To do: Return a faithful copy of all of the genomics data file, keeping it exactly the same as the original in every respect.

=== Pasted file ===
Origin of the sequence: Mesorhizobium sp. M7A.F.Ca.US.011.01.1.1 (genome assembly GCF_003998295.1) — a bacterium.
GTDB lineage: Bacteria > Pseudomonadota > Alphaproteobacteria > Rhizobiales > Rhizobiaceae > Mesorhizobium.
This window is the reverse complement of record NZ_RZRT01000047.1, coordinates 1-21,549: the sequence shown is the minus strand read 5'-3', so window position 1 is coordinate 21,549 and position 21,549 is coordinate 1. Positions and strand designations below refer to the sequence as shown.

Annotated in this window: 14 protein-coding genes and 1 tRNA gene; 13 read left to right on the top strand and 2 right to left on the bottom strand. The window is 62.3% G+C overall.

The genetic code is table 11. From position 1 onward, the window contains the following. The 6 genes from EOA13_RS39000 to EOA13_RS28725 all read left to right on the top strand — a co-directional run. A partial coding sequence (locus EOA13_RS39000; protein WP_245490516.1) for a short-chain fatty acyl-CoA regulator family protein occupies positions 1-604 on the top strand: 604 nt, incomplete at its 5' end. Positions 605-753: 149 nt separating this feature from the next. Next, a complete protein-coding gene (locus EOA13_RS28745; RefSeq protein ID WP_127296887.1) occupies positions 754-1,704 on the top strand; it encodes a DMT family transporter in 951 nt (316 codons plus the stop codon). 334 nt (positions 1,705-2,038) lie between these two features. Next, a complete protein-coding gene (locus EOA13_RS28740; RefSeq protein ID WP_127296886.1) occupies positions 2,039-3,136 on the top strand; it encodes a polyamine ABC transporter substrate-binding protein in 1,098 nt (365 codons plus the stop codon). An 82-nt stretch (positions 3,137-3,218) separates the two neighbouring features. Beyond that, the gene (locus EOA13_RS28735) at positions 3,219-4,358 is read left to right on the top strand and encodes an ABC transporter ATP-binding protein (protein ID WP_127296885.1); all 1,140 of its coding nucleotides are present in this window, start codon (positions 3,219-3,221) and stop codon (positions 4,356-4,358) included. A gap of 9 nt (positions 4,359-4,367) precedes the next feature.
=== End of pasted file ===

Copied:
Origin of the sequence: Mesorhizobium sp. M7A.F.Ca.US.011.01.1.1 (genome assembly GCF_003998295.1) — a bacterium.
GTDB lineage: Bacteria > Pseudomonadota > Alphaproteobacteria > Rhizobiales > Rhizobiaceae > Mesorhizobium.
This window is the reverse complement of record NZ_RZRT01000047.1, coordinates 1-21,549: the sequence shown is the minus strand read 5'-3', so window position 1 is coordinate 21,549 and position 21,549 is coordinate 1. Positions and strand designations below refer to the sequence as shown.

Annotated in this window: 14 protein-coding genes and 1 tRNA gene; 13 read left to right on the top strand and 2 right to left on the bottom strand. The window is 62.3% G+C overall.

The genetic code is table 11. From position 1 onward, the window contains the following. The 6 genes from EOA13_RS39000 to EOA13_RS28725 all read left to right on the top strand — a co-directional run. A partial coding sequence (locus EOA13_RS39000; protein WP_245490516.1) for a short-chain fatty acyl-CoA regulator family protein occupies positions 1-604 on the top strand: 604 nt, incomplete at its 5' end. Positions 605-753: 149 nt separating this feature from the next. Next, a complete protein-coding gene (locus EOA13_RS28745; RefSeq protein ID WP_127296887.1) occupies positions 754-1,704 on the top strand; it encodes a DMT family transporter in 951 nt (316 codons plus the stop codon). 334 nt (positions 1,705-2,038) lie between these two features. Next, a complete protein-coding gene (locus EOA13_RS28740; RefSeq protein ID WP_127296886.1) occupies positions 2,039-3,136 on the top strand; it encodes a polyamine ABC transporter substrate-binding protein in 1,098 nt (365 codons plus the stop codon). An 82-nt stretch (positions 3,137-3,218) separates the two neighbouring features. Beyond that, the gene (locus EOA13_RS28735) at positions 3,219-4,358 is read left to right on the top strand and encodes an ABC transporter ATP-binding protein (protein ID WP_127296885.1); all 1,140 of its coding nucleotides are present in this window, start codon (positions 3,219-3,221) and stop codon (positions 4,356-4,358) included. A gap of 9 nt (positions 4,359-4,367) precedes the next feature.